Impact Of Servicescape Failures And Associated Recovery Strategies On Customer Behavior In The Food Service Industry
Chua, Bee Lia (2009) Impact Of Servicescape Failures And Associated Recovery Strategies On Customer Behavior In The Food Service Industry. Masters thesis, Universiti Putra Malaysia.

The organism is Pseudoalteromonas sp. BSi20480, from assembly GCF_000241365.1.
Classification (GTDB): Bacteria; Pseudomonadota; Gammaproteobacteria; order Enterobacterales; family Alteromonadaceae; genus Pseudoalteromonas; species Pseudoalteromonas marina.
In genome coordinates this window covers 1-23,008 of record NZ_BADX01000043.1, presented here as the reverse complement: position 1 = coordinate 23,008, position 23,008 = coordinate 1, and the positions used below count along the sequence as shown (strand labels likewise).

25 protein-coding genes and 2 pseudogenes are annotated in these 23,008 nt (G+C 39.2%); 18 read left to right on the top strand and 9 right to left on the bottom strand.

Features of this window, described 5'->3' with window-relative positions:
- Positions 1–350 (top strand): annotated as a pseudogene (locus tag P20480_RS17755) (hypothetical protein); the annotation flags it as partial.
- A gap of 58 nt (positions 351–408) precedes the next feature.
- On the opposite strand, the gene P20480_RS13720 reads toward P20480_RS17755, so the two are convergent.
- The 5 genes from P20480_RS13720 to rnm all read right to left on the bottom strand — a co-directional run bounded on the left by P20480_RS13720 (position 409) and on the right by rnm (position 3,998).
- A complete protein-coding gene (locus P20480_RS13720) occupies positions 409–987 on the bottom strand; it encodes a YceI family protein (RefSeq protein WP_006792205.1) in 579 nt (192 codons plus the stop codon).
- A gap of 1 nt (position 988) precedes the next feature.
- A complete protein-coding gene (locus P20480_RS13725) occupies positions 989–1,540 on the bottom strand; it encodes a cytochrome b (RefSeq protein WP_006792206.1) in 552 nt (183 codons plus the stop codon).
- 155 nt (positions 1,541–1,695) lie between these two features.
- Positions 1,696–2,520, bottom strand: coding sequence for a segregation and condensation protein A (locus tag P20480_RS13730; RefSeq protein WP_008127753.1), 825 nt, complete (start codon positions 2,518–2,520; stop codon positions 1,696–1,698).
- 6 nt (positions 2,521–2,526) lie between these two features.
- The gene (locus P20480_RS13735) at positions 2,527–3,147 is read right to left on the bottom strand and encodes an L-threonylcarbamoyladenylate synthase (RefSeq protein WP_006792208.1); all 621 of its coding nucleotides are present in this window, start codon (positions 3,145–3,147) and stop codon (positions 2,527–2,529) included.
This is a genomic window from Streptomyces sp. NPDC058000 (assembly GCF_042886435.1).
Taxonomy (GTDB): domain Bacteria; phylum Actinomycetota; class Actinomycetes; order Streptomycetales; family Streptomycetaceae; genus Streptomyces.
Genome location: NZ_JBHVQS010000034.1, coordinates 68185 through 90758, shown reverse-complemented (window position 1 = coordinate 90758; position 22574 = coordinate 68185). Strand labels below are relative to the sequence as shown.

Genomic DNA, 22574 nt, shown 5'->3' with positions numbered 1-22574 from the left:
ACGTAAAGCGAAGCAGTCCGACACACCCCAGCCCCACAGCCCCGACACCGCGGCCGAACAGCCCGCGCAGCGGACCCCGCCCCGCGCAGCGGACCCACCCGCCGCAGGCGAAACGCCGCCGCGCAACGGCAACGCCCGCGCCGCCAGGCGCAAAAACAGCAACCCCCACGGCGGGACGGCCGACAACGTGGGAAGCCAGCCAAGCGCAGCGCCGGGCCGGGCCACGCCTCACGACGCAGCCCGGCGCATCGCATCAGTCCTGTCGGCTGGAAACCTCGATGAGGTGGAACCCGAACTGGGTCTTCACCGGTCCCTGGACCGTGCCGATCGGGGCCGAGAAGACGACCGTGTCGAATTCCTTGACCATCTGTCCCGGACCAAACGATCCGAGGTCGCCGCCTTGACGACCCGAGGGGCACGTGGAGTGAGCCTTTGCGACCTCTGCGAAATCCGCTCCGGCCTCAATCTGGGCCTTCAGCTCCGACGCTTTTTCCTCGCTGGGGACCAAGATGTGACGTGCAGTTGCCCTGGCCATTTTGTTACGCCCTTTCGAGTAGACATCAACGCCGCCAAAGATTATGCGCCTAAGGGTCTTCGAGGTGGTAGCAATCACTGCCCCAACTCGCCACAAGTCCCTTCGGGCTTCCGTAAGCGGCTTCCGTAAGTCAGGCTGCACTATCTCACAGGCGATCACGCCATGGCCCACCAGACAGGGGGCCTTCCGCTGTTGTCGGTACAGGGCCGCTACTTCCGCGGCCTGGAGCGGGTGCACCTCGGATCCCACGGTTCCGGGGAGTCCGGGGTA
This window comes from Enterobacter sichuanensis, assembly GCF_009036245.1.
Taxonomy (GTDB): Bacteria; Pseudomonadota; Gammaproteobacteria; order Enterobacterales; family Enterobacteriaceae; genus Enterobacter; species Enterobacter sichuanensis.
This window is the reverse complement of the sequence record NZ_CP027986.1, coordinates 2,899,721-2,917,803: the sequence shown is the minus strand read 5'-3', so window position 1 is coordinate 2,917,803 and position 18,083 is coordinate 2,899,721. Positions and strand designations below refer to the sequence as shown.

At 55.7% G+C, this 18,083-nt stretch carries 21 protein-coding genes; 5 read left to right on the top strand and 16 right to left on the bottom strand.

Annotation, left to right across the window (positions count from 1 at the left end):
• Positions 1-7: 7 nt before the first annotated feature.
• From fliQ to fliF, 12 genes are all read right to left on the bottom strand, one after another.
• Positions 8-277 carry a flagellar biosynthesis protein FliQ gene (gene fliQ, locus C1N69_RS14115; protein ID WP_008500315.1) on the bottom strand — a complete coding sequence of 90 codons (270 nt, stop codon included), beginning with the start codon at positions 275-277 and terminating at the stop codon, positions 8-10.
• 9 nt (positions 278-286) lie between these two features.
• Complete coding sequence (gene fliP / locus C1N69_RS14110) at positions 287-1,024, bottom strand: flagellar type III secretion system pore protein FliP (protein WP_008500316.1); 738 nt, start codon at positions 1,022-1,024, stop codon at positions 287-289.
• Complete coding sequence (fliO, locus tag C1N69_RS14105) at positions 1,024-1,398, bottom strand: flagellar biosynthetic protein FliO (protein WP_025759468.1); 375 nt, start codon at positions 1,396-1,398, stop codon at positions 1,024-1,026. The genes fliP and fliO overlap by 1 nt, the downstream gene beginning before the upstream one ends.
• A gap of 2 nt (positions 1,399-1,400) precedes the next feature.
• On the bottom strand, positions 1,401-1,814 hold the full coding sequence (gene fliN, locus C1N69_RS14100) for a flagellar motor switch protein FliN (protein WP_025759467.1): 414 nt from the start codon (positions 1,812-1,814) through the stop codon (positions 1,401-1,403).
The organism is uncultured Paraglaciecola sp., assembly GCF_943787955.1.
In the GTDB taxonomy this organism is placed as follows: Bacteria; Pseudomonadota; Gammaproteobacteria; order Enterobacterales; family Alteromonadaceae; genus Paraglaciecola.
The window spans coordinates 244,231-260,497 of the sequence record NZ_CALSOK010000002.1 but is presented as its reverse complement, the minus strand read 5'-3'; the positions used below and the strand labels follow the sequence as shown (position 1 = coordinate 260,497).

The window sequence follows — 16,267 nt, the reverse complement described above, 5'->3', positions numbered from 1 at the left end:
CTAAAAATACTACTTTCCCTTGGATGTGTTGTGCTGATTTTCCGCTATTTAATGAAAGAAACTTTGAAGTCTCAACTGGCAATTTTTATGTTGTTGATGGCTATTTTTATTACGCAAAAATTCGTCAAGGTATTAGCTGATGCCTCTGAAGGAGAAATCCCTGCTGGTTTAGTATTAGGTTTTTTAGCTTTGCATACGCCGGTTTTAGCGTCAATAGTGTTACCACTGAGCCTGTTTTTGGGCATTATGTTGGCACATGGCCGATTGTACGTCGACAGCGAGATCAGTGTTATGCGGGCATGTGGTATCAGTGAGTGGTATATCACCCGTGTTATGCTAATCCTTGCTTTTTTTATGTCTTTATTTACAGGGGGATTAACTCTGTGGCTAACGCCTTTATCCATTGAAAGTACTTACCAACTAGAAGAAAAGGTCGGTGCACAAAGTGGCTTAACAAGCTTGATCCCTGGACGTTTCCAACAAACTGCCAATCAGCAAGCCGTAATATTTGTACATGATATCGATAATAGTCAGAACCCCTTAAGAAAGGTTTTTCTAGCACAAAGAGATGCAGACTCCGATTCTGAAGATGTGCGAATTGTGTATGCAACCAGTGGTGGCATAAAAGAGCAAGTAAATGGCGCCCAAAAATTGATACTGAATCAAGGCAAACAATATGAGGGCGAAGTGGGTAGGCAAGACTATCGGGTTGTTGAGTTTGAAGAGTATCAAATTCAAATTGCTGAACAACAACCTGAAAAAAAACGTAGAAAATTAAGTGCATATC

Servicescape has become an increasingly important element in the delivery of customers’ expectation and delight in services industry. However, servicescape failure can result in customer dissatisfaction. The subsequent interaction with a service employee has a great deal of influence on customer ultimate satisfaction. Despite the acknowledged importance of servicescape and effective recovery strategy, there is a dearth of investigation on servicescape failure and the associated recovery strategy, and the influence of these on customers’ subsequent behaviors, particularly in the food service industry. This study attempted to fill the research gaps by examining the effect of customers’ responses to servicescape failure and satisfaction of recovery strategy on repatronage behavior and word-of-mouth communication. The Critical Incident Technique (CIT) was used to examine customers’ behaviors associated with servicescape failures and recovery strategies in the food service industry. Food service industry was chosen because it involves a high level of service involvement among customers and is consumed and evaluated in a single episode by the customers. In-depth personal interview was applied because it provides a rare glimpse into how customers respond to servicescape failures and evaluate recovery strategies effectiveness. The transcription was content analyzed through an inductive sorting process to classify data categories that summarize and describe the research phenomenon. The developed classification system was measured by inter-judge reliability and content validity. Using the CIT, data on 226 servicescape failures and 287 recovery actions were collected from 174 informants by the personal interview. The analysis revealed that cleanliness issues (76.1%) were the most reported problem in the food service industry, followed by design issues (11.1%), social interaction issues (7.1%), and functionality issues (5.7%). Customers exhibited negative reactions to those failures with displaying of emotional (angry, annoyed, disgusted, disappointed, unhappy, shocked, embarrassed, and frustrated) and physiological (sweat, eyes pain, body hurts, and itchy) responses. The recovery strategies identified through the sorting process resulting in five major categories which were empathetic, corrective, compensatory, authority intervention, and no recovery. The implemented recoveries were perceived positively and negatively by the customers. Combination of prompt action-oriented responses and sincere empathetic responses was perceived as far more effective and was likely to meet customers satisfaction, regardless of servicescape failure type. A simple apology or explanation did nothing to resolve the customer’s need for immediate action; meanwhile, an action without empathetic response did not ensure customer satisfaction. Customers were most likely not to repatronize the same eatery if they were dissatisfied with the servicescape as well as the way the food service employee handled the complaint. Dissatisfied customers did engage in word-of-mouth communication than satisfied customers. It is apparent that servicescape failures when combined with inappropriate recovery efforts can significantly affect customers’ behavioral responses. This study has implications for food service managers and/or practitioners who are seeking to improve the tangibles in their eateries. It is recommended that food service managers have to closely monitor the servicescapes and implement appropriate recovery strategies which may greatly affect customer satisfaction and future behaviors. Food service managers not only need to address issues that could minimize the occurrence of servicescape failures but also need to discuss specific and desired recovery efforts. Staff training is a necessary process in developing efficient and effective service delivery systems. Keywords: servicescape failure; recovery strategy; repatronage behavior; word-of-mouth communication; food service industry; critical incident technique
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